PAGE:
In an equivalent way, 'B1', 'B2', 'B3', etc are also successive publications of a patent. It may be after some kind of important typo correction or by the acknowledgment by the Office that some error has been made in the granting process. It may recognize, for example, that something has been granted that shouldn´t have been and correct itself. This review is usually made after demand by a competitor bothered with the granted patent. It´s called Oppostion and we´ll talk better about it in the future.

Besides the obvious information as title, inventors, summary of the technology, etc, the Front page also contains a - usually, a few - classification codes. This information can be very useful during search, as I have already explained in another post.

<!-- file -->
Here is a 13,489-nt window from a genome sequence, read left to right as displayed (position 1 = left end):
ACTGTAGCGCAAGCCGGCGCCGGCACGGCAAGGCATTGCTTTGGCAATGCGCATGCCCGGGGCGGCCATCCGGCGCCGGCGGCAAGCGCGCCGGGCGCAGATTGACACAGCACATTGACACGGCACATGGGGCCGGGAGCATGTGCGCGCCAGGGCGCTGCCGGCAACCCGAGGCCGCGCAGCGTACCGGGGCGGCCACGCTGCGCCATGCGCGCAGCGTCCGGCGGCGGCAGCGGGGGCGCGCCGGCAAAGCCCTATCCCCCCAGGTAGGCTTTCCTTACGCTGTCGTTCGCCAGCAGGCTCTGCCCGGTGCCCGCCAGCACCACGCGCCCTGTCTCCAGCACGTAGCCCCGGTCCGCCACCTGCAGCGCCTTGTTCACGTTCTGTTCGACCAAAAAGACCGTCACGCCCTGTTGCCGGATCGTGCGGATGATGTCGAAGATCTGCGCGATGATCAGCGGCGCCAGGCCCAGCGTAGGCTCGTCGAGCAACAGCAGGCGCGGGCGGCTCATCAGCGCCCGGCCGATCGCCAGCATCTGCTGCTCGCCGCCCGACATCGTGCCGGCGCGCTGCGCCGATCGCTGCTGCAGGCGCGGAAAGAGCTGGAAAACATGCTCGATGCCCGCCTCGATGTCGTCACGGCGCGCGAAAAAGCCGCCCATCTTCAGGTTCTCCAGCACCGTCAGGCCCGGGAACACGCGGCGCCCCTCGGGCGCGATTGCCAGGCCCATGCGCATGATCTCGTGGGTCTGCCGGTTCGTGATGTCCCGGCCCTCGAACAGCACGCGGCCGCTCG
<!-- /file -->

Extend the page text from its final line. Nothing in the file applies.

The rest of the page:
At last, the Front Page also contains a few dates. The most important ones are, generally speaking, the publication date of that specific document. Because this date mark, as I said, the day which that document became prior art. The other important date is the one marked by the code (24) because is from this date on that the protection rights are to be counted if it has been granted, of if it be granted in the future. Click here to find a list with each one of these codes and what they mean. They are extremely useful when we have to read, for example, a document written in a language we can´t understand. It may help to avoid an unnecessary - and expensive! - translation.

In summary, every patent document begins with a Front Page that contains a summary of the document main information. So that when you are searching you don´t need to read the whole content of all the documents you find.

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#English #Patent #FrontPage